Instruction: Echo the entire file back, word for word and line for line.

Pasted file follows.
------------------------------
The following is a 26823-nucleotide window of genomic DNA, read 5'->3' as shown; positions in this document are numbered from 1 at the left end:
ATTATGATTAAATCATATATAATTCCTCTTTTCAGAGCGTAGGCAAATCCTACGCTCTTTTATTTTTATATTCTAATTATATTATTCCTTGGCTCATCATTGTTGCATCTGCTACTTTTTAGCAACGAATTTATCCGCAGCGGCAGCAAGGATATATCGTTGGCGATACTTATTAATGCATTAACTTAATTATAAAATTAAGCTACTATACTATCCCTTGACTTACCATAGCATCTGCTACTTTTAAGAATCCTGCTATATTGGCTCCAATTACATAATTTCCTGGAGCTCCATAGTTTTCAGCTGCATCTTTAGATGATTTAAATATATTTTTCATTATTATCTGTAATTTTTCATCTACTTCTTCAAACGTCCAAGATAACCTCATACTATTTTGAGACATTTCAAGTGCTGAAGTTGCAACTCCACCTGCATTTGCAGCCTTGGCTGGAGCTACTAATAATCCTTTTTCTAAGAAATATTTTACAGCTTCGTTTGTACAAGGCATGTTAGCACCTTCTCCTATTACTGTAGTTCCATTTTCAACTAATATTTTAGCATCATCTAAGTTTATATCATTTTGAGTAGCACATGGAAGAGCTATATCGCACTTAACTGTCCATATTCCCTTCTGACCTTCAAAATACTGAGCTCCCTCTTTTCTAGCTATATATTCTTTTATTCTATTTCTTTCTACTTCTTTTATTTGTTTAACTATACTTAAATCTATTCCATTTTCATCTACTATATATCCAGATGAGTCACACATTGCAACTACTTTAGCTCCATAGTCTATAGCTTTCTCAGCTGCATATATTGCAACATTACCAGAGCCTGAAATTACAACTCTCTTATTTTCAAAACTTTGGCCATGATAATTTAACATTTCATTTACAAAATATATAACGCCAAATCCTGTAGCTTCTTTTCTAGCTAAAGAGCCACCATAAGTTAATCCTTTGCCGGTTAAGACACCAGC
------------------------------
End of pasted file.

The following is a 26823-nucleotide window of genomic DNA, read 5'->3' as shown; positions in this document are numbered from 1 at the left end:
ATTATGATTAAATCATATATAATTCCTCTTTTCAGAGCGTAGGCAAATCCTACGCTCTTTTATTTTTATATTCTAATTATATTATTCCTTGGCTCATCATTGTTGCATCTGCTACTTTTTAGCAACGAATTTATCCGCAGCGGCAGCAAGGATATATCGTTGGCGATACTTATTAATGCATTAACTTAATTATAAAATTAAGCTACTATACTATCCCTTGACTTACCATAGCATCTGCTACTTTTAAGAATCCTGCTATATTGGCTCCAATTACATAATTTCCTGGAGCTCCATAGTTTTCAGCTGCATCTTTAGATGATTTAAATATATTTTTCATTATTATCTGTAATTTTTCATCTACTTCTTCAAACGTCCAAGATAACCTCATACTATTTTGAGACATTTCAAGTGCTGAAGTTGCAACTCCACCTGCATTTGCAGCCTTGGCTGGAGCTACTAATAATCCTTTTTCTAAGAAATATTTTACAGCTTCGTTTGTACAAGGCATGTTAGCACCTTCTCCTATTACTGTAGTTCCATTTTCAACTAATATTTTAGCATCATCTAAGTTTATATCATTTTGAGTAGCACATGGAAGAGCTATATCGCACTTAACTGTCCATATTCCCTTCTGACCTTCAAAATACTGAGCTCCCTCTTTTCTAGCTATATATTCTTTTATTCTATTTCTTTCTACTTCTTTTATTTGTTTAACTATACTTAAATCTATTCCATTTTCATCTACTATATATCCAGATGAGTCACACATTGCAACTACTTTAGCTCCATAGTCTATAGCTTTCTCAGCTGCATATATTGCAACATTACCAGAGCCTGAAATTACAACTCTCTTATTTTCAAAACTTTGGCCATGATAATTTAACATTTCATTTACAAAATATATAACGCCAAATCCTGTAGCTTCTTTTCTAGCTAAAGAGCCACCATAAGTTAATCCTTTGCCGGTTAAGACACCAGC